Economic Convergence and Divergence in Europe
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Economic Convergence and Divergence in Europe

Growth and Regional Development in an Enlarged European Union

Edited by Gertrude Tumpel-Gugerell and Peter Mooslechner

This highly topical book addresses the challenge of economic convergence within Europe, beginning with a thorough review of the theory of growth and related empirical research. Historical and more recent economic developments within the present EU and current accession countries are discussed, along with the design for the process of further integration of accession countries into the EU and the Euro area. Moreover, the potential to achieve a sustainable catch-up process in Western Balkan countries, the Ukraine and Russia is explored, focusing on the task facing the EU in designing proper policies vis-à-vis these countries. The contributors’ varied perspectives ensure that the theories and policies postulated are linked closely with the actual situation in accession countries and offer up-to-date insights.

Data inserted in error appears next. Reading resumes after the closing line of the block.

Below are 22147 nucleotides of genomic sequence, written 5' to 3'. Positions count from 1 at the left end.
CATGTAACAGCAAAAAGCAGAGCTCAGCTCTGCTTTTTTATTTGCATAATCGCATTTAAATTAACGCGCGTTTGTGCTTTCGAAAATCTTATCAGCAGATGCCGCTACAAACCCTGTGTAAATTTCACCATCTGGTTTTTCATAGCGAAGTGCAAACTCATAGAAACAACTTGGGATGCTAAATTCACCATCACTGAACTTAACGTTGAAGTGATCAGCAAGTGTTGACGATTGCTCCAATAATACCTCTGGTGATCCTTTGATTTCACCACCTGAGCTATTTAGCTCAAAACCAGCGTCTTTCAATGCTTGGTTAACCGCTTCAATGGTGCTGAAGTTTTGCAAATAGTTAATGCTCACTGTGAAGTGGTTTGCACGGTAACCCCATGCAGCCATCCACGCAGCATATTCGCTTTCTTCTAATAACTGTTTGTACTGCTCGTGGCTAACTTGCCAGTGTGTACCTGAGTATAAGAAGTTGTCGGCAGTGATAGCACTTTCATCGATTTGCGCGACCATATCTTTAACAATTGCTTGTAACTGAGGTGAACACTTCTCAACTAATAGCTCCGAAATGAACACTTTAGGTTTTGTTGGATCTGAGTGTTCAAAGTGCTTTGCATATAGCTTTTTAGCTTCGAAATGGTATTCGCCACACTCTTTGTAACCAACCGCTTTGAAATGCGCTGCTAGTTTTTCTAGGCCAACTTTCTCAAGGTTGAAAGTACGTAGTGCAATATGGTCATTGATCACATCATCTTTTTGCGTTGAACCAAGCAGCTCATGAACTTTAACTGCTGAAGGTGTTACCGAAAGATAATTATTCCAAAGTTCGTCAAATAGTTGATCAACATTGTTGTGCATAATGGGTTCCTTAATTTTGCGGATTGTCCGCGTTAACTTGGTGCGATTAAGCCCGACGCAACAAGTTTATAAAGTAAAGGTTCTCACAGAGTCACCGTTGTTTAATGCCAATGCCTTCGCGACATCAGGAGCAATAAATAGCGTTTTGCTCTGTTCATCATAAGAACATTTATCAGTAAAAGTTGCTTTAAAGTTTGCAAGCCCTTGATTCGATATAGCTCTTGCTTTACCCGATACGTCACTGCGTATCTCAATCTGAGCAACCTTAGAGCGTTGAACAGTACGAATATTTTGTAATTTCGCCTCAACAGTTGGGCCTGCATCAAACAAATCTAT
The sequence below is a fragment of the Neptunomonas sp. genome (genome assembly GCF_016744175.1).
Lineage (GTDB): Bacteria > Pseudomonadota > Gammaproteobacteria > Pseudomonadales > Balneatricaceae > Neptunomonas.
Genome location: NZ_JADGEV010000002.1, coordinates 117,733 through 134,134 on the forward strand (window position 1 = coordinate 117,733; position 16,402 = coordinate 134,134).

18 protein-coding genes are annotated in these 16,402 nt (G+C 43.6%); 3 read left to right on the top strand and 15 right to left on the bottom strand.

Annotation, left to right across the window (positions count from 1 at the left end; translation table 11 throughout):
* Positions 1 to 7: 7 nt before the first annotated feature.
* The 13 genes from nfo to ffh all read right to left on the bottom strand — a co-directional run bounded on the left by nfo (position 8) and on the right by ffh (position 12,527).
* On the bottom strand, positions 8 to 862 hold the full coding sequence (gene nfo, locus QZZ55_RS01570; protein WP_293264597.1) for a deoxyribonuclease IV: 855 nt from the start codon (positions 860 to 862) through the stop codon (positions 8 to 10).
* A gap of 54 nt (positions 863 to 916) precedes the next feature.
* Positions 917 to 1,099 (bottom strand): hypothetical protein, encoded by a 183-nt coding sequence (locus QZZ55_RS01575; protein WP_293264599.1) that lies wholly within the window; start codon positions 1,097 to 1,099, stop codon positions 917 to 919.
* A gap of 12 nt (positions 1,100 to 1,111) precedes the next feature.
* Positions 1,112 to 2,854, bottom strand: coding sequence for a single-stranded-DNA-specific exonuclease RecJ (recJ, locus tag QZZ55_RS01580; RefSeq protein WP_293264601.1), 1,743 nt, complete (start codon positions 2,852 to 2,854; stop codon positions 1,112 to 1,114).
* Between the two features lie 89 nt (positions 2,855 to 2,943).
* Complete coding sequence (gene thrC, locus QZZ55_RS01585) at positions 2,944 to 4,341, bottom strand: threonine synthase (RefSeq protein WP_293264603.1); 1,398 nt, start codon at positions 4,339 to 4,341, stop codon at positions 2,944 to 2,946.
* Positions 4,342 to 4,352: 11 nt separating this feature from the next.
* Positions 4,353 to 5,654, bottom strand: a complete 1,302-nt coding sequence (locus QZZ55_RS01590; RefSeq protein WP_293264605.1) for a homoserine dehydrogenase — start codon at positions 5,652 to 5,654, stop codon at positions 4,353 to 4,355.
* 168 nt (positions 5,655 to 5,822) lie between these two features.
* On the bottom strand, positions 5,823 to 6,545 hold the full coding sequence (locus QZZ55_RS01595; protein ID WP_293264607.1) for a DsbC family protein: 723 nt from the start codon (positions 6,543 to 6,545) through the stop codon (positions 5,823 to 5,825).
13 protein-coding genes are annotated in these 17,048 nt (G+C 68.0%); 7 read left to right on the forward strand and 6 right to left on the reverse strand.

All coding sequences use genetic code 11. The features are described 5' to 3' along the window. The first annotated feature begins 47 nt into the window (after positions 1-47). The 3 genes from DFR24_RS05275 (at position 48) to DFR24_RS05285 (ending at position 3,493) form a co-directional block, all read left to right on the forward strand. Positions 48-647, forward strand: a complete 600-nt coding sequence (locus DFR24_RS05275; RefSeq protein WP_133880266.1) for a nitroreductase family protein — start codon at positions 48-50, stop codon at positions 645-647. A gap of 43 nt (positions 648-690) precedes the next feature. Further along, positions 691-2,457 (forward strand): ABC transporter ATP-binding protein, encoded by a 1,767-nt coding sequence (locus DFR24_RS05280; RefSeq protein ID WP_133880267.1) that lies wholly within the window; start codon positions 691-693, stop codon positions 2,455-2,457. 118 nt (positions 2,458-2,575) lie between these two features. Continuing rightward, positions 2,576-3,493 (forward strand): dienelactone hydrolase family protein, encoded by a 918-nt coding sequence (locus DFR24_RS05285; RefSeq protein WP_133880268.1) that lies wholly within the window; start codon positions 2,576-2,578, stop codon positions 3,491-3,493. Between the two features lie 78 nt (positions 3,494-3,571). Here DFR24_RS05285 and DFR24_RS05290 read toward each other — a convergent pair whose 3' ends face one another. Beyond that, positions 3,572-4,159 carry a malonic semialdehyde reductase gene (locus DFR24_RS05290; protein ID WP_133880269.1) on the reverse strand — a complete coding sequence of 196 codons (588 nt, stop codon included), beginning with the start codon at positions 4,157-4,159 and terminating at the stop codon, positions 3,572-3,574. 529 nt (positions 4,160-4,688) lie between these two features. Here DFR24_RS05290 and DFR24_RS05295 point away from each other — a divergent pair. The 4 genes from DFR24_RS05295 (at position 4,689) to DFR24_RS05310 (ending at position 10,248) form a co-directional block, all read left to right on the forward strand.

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Chapter 14: Real nominal convergence

Tina Zumer and Uros Cufer


ˇ Tina Zumer and Uros Cufer ˇ ˇ The debate on real and nominal convergence attracts much attention with the accession countries approaching membership of the EU. It is straightforward to talk about nominal convergence criteria, but it is rather unclear what real convergence criteria are. The former were set out in the Treaty of Maastricht, but nothing has been specified about the latter. In EMU the common monetary policy is concerned with the developments in the euro area as a whole and cannot promote the catching-up process of any particular country. Therefore a country’s compliance with real economic convergence criteria is important for the ECB’s policy of maintaining price stability. It is in the interest of Slovenia to fully integrate into EU and EMU as soon as possible. Although no specific additional criteria have been set out for Slovenia’s participation in the EU, the criteria for participating in EMU are of particular interest if monetary integration, first in the form of ERM II, is to follow immediately upon EU membership. For this step the achievement of nominal and real convergence is a necessary precondition. The problem all the accession countries are facing is how to balance the two. They may be seen as a trade-off, but they go hand in hand. There is the potential danger that the candidate countries might, in order to fulfil the nominal convergence criteria, grow at a lower rate than they potentially could and that they might thus not catch up with developed European...

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